iEdit, Arts

iEdit: Graham Dietz Curates the Quintessential Playlist for a Life on the Go 

I’d like to think that I know associate sports editor Graham Dietz better than anyone else. 

Whether we’re walking around the Res between classes or aimlessly wandering the streets of the Lower East Side in New York City—Graham’s hometown—I’ve spent a lot of time getting to know this football fanatic. 

Despite the fact that I can probably list more facts about Graham than I can about any other person or topic, there is one thing that has always eluded me: how in the world to describe his music taste. 

Sometimes, I’d call it sporadic. This word feels like the best fit in the moments when Graham opts to listen to Olivia Rodrigo’s “good 4 u” rather than a Drake or Kanye track. 

More than once, Graham has thrown around the word “peculiar” when discussing his song selection, which might actually be a plausible explanation for why Graham has never taken over aux for his fellow Heights editors at production on Sundays. 

After listening to his iEdit playlist, though, I think I understand Graham’s preference for sound more clearly. Carefully stitched together by powerful beats and clever rap lyrics, Graham’s iEdit is not a playlist suited for any one time or any place. Instead, it’s an ode to life’s moments on the go. 

While the ground beneath Graham’s feet never stops moving, he will always find a new adventure to head toward without losing sight of the places he comes from. 

Graham’s first track, “Everlong” by Foo Fighters, transports me to his childhood, which was filled with early-morning car rides with his dad getting hyped up before his youth hockey games. The song is the perfect chaotic and angsty opener for someone like Graham, who always steers away from subtlety. 

Kicking off with an anthem of Graham’s family roots, a smooth fade of Dave Grohl’s resonant voice leads us to a road trip must-listen, “Black Spiderman” by Logic and Damian Lemar Hudson.

Whether Graham is strapping up for a long day cruising down I-95 or just playing golf at the Newton Commonwealth Golf Course, this song speaks to his open-arms outlook on life, giving him confidence to unapologetically be himself and to celebrate others to push the boundaries.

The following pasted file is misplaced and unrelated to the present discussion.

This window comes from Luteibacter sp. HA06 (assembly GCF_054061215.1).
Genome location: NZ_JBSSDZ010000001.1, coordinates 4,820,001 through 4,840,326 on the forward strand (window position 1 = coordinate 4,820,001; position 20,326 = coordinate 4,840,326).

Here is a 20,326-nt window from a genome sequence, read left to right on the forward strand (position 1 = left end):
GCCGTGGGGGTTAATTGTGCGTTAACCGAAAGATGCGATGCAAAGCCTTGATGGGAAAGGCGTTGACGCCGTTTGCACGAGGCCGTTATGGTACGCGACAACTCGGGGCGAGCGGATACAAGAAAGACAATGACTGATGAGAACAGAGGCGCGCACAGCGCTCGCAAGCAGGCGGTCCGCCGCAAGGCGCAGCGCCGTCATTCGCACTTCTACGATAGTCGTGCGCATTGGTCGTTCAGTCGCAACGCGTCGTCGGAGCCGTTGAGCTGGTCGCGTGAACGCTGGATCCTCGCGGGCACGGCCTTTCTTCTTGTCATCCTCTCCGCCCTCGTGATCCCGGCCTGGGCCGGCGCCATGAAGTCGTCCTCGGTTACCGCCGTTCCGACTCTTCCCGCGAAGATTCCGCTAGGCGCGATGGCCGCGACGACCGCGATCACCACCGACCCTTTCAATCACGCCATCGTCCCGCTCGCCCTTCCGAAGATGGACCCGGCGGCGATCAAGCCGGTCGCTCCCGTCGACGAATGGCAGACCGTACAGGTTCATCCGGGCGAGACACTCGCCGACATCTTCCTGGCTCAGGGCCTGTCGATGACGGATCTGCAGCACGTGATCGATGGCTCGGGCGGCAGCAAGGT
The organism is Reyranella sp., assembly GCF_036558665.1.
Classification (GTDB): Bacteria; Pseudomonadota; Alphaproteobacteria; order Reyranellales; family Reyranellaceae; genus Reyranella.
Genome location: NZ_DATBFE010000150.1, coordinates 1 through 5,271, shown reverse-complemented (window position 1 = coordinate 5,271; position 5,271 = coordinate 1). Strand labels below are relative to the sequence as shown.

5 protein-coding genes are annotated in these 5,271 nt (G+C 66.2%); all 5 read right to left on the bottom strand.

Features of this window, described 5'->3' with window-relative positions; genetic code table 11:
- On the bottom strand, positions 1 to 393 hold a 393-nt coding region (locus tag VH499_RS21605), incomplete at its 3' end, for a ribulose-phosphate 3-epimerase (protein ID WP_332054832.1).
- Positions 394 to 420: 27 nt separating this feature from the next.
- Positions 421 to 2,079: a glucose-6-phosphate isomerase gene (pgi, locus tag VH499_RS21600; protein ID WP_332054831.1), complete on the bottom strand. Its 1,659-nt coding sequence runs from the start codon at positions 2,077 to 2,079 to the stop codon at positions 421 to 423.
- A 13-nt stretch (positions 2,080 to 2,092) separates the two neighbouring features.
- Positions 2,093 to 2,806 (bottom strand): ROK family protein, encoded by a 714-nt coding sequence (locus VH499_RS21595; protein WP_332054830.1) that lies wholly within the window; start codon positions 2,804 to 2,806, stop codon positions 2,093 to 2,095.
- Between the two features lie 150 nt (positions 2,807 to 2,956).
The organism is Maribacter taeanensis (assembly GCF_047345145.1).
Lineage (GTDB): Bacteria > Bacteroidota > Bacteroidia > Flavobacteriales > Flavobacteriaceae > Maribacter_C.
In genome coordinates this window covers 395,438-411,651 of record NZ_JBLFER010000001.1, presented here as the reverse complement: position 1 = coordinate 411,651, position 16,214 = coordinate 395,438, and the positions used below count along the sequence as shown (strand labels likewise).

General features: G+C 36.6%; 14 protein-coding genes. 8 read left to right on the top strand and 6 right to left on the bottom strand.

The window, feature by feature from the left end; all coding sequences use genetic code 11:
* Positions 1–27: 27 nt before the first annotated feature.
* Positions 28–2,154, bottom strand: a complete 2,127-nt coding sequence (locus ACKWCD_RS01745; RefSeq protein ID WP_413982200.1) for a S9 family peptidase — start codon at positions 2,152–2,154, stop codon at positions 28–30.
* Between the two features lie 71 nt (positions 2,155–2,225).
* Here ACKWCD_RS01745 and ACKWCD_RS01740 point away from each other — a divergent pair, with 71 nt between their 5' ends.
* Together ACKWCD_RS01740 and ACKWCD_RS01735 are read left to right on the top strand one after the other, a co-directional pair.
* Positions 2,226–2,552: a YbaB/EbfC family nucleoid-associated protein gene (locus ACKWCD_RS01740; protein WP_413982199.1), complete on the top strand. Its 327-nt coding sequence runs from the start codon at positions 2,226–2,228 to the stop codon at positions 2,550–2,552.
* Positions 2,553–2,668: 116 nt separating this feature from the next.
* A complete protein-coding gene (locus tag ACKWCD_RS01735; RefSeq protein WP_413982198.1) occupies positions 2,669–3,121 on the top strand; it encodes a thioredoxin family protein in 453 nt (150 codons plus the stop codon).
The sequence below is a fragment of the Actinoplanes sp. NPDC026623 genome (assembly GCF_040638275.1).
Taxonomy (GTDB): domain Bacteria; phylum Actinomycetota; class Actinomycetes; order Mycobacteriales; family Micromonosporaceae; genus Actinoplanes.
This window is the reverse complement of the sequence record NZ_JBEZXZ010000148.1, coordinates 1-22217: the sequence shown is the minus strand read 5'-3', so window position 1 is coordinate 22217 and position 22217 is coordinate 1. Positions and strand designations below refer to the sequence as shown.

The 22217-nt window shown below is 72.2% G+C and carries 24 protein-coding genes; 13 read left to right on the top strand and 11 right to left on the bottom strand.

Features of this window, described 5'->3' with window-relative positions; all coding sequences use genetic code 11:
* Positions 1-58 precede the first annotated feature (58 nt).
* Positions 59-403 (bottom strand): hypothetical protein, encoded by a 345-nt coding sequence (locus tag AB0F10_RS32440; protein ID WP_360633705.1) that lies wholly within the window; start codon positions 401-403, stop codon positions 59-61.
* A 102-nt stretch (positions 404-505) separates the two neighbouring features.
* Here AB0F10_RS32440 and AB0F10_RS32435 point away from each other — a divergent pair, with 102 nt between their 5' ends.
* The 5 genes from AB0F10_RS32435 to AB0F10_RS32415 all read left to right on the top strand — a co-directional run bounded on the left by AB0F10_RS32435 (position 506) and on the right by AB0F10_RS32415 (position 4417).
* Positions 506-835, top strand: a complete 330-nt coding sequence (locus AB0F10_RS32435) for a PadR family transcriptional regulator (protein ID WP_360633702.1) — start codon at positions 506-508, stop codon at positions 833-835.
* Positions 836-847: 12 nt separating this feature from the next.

“And I’m not scared of the people who tell me I should be,” Logic sings. “Do what you love, and don’t ever wonder what it could be.”

Graham gives a shout out to the West Coast (and by extension, me) with the zippy tunes of J. Cole’s “No Role Modelz,” and Dr. Dre makes a cameo with “Forgot About Dre. But, as a true product of “Zoo York,” Graham always brings it back around to Jay-Z—one of his favorite artists and a perfect image of how life alongside the East River is the best of the best.

Moving through the playlist, the fluid complements of dreamy piano ballads and R&B beats flood through the speakers in Kanye West’s and Rick Ross’ “Devil In A New Dress.”

This song makes me imagine Graham speeding down a winding road, whizzing by enticing landmarks but heading toward his goals in “the magic hour” that West raps about. During the roadtrip of his life, Graham is not afraid of the sun going down. He’s a true night owl, and he stays true to his charisma and itch for change. 

With the addition of more Jay-Z and J. Cole songs, Graham’s playlist reminds me that when he finds music he likes, he remains loyal to it. 

The words of “Crooked Smile” by J. Cole and TLC prepare me for whatever hurdles might come my way with similar upbeat messages to “Black SpiderMan.” Just as J. Cole sings, Graham has “somethin’ that the eyes can’t see”—a heart bigger than most and a unique magnetism that makes anyone feel comfortable. 

Wrapping up his road trip-like soundtrack, “Free Bird” by Lynyrd Skynyrd sets the scene of Graham’s everlasting hours on the road. Graham feels the most alive when his hands are touching the wheel of his black Jeep, cruising toward the sunset and remembering that at the end of the day, he’s “as free as a bird.” 

And as much as he hates when I use clichés, I believe Graham’s playlist—filled with rich character and triumphant melodies—is the epitome of one of my favorite sayings: “It’s about the journey, not the destination.” 

November 18, 2022